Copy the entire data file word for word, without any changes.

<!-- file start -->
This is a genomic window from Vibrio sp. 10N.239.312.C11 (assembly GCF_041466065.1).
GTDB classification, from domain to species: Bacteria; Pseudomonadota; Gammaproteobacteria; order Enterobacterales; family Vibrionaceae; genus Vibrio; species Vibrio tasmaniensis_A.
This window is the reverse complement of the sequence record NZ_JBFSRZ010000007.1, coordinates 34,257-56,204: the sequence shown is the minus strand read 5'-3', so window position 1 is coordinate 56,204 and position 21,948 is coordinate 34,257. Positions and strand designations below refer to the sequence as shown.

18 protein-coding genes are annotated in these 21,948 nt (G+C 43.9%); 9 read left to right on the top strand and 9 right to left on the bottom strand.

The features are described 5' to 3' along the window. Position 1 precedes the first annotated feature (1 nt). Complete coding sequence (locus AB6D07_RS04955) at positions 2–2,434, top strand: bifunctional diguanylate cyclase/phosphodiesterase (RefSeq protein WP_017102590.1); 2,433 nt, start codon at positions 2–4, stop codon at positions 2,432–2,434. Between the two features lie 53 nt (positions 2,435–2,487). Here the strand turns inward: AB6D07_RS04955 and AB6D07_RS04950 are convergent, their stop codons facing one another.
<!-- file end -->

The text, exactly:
This is a genomic window from Vibrio sp. 10N.239.312.C11 (assembly GCF_041466065.1).
GTDB classification, from domain to species: Bacteria; Pseudomonadota; Gammaproteobacteria; order Enterobacterales; family Vibrionaceae; genus Vibrio; species Vibrio tasmaniensis_A.
This window is the reverse complement of the sequence record NZ_JBFSRZ010000007.1, coordinates 34,257-56,204: the sequence shown is the minus strand read 5'-3', so window position 1 is coordinate 56,204 and position 21,948 is coordinate 34,257. Positions and strand designations below refer to the sequence as shown.

18 protein-coding genes are annotated in these 21,948 nt (G+C 43.9%); 9 read left to right on the top strand and 9 right to left on the bottom strand.

The features are described 5' to 3' along the window. Position 1 precedes the first annotated feature (1 nt). Complete coding sequence (locus AB6D07_RS04955) at positions 2–2,434, top strand: bifunctional diguanylate cyclase/phosphodiesterase (RefSeq protein WP_017102590.1); 2,433 nt, start codon at positions 2–4, stop codon at positions 2,432–2,434. Between the two features lie 53 nt (positions 2,435–2,487). Here the strand turns inward: AB6D07_RS04955 and AB6D07_RS04950 are convergent, their stop codons facing one another.